On 10 December 2001 I sent a subject access request to MI5. I used a standard phrasing which had been supplied to me by another person, and I sent a cheque for £ 10. I wrote; "I made a formal complaint in February 1997 to the Security Service Tribunal, and they passed my personal details on to you. You must therefore have written information on me within your service."
The Data Controller's response is listed in pages 1-2 of the above TIFF file. He acknowledges receipt of the cheque, and sends a form to be filled out. MI5's response is dated 19 December 2001 and was sent 21 December 2001, just before Christmas. MI5 severely attacked me over the Christmas period; that was their real response to my subject access request. It took me some time to compose a response to their letter. My response gave a complete listing of residential addresses, previous work addresses in the UK and Canada, vehicles I had owned, and a description of the data they might have on me. In the covering letter sent 26 January 2002 I asked whether the term "National Security" could be defined, and whether the Home Secretary was in any way involved in the decision making as to the applicability of the term "National Security" to a particular subject access request.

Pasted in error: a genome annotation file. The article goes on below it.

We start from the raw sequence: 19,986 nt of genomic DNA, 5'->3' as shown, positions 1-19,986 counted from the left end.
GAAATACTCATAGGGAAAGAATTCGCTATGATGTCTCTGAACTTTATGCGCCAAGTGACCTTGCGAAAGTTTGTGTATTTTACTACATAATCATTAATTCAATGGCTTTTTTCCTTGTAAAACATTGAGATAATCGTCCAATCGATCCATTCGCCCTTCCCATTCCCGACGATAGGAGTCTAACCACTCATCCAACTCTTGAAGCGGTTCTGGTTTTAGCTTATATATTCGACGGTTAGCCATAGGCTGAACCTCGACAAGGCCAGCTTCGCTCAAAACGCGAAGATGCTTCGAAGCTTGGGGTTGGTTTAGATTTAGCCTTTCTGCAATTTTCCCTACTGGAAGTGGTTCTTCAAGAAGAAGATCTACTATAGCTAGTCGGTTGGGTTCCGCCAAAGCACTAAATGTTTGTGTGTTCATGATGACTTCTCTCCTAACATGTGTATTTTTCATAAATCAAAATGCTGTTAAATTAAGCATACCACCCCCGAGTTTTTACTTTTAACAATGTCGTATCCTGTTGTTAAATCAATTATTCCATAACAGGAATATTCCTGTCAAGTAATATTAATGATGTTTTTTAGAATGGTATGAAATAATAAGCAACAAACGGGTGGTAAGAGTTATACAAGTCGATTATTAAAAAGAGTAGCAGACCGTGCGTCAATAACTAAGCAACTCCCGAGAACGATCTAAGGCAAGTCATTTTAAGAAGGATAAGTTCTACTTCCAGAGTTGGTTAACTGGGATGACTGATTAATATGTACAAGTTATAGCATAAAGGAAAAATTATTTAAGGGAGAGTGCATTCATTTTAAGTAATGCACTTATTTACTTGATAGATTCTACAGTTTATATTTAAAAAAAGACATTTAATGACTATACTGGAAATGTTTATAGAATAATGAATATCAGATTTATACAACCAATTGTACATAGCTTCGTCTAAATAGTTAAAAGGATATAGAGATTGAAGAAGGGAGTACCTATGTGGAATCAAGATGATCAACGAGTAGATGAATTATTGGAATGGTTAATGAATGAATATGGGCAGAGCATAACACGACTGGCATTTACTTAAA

My SAR was acknowledged by MI5 on 30 January 2002, but on 28 February they wrote again asking for the cheque to be made to a different payee. I wrote again with a new cheque on 4 March, reminding them they had 40 days to reply; but they missed that deadline; I sent them a reminder on 14 March 2002; they replied late on 20 March 2002. Their reply is in the TIFF file pages 3-5. They admit to holding some data as listed in the Appendix to their letter; the key letter is 24/4/97 "Security Service replied to the Tribunal", because that letter would have contained a summary of MI5 inquiries into myself.
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